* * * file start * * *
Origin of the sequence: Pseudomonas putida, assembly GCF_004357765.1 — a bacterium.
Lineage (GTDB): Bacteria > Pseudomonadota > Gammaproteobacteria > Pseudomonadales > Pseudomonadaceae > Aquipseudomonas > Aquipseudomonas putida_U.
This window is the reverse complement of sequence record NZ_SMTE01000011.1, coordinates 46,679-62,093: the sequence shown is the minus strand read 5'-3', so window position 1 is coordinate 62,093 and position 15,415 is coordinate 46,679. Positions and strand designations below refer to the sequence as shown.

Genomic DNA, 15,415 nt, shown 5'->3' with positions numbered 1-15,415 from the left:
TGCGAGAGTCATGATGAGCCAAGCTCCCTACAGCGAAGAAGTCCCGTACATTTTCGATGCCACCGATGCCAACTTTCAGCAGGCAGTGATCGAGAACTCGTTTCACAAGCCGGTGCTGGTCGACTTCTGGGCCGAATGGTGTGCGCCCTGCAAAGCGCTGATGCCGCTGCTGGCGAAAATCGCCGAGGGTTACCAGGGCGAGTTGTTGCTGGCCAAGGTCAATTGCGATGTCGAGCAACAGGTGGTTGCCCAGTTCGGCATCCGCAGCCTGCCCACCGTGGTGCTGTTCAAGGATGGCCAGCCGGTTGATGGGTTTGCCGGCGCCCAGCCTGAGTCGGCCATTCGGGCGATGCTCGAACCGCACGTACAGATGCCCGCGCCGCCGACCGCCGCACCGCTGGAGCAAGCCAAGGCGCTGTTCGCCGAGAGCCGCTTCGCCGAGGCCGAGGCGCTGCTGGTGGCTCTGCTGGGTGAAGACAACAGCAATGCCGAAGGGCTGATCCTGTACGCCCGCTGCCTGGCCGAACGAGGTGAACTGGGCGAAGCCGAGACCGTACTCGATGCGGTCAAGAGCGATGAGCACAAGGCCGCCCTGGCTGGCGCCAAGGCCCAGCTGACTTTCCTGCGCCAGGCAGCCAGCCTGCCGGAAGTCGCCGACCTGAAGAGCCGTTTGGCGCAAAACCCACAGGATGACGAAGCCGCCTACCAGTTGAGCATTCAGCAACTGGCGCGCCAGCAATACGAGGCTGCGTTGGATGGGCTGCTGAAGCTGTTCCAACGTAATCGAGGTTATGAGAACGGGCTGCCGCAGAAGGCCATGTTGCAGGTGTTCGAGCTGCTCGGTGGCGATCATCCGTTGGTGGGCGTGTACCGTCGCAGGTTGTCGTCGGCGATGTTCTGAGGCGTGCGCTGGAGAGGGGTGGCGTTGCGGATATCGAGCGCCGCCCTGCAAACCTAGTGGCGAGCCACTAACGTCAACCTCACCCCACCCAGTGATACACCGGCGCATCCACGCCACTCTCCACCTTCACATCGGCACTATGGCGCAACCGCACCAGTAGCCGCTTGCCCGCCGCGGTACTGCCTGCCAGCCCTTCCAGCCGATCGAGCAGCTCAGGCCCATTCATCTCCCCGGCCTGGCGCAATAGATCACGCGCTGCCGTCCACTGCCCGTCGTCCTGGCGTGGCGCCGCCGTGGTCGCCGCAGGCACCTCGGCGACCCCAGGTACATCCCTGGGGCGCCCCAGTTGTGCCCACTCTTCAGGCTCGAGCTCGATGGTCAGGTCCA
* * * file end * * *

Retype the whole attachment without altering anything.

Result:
Origin of the sequence: Pseudomonas putida, assembly GCF_004357765.1 — a bacterium.
Lineage (GTDB): Bacteria > Pseudomonadota > Gammaproteobacteria > Pseudomonadales > Pseudomonadaceae > Aquipseudomonas > Aquipseudomonas putida_U.
This window is the reverse complement of sequence record NZ_SMTE01000011.1, coordinates 46,679-62,093: the sequence shown is the minus strand read 5'-3', so window position 1 is coordinate 62,093 and position 15,415 is coordinate 46,679. Positions and strand designations below refer to the sequence as shown.

Genomic DNA, 15,415 nt, shown 5'->3' with positions numbered 1-15,415 from the left:
TGCGAGAGTCATGATGAGCCAAGCTCCCTACAGCGAAGAAGTCCCGTACATTTTCGATGCCACCGATGCCAACTTTCAGCAGGCAGTGATCGAGAACTCGTTTCACAAGCCGGTGCTGGTCGACTTCTGGGCCGAATGGTGTGCGCCCTGCAAAGCGCTGATGCCGCTGCTGGCGAAAATCGCCGAGGGTTACCAGGGCGAGTTGTTGCTGGCCAAGGTCAATTGCGATGTCGAGCAACAGGTGGTTGCCCAGTTCGGCATCCGCAGCCTGCCCACCGTGGTGCTGTTCAAGGATGGCCAGCCGGTTGATGGGTTTGCCGGCGCCCAGCCTGAGTCGGCCATTCGGGCGATGCTCGAACCGCACGTACAGATGCCCGCGCCGCCGACCGCCGCACCGCTGGAGCAAGCCAAGGCGCTGTTCGCCGAGAGCCGCTTCGCCGAGGCCGAGGCGCTGCTGGTGGCTCTGCTGGGTGAAGACAACAGCAATGCCGAAGGGCTGATCCTGTACGCCCGCTGCCTGGCCGAACGAGGTGAACTGGGCGAAGCCGAGACCGTACTCGATGCGGTCAAGAGCGATGAGCACAAGGCCGCCCTGGCTGGCGCCAAGGCCCAGCTGACTTTCCTGCGCCAGGCAGCCAGCCTGCCGGAAGTCGCCGACCTGAAGAGCCGTTTGGCGCAAAACCCACAGGATGACGAAGCCGCCTACCAGTTGAGCATTCAGCAACTGGCGCGCCAGCAATACGAGGCTGCGTTGGATGGGCTGCTGAAGCTGTTCCAACGTAATCGAGGTTATGAGAACGGGCTGCCGCAGAAGGCCATGTTGCAGGTGTTCGAGCTGCTCGGTGGCGATCATCCGTTGGTGGGCGTGTACCGTCGCAGGTTGTCGTCGGCGATGTTCTGAGGCGTGCGCTGGAGAGGGGTGGCGTTGCGGATATCGAGCGCCGCCCTGCAAACCTAGTGGCGAGCCACTAACGTCAACCTCACCCCACCCAGTGATACACCGGCGCATCCACGCCACTCTCCACCTTCACATCGGCACTATGGCGCAACCGCACCAGTAGCCGCTTGCCCGCCGCGGTACTGCCTGCCAGCCCTTCCAGCCGATCGAGCAGCTCAGGCCCATTCATCTCCCCGGCCTGGCGCAATAGATCACGCGCTGCCGTCCACTGCCCGTCGTCCTGGCGTGGCGCCGCCGTGGTCGCCGCAGGCACCTCGGCGACCCCAGGTACATCCCTGGGGCGCCCCAGTTGTGCCCACTCTTCAGGCTCGAGCTCGATGGTCAGGTCCA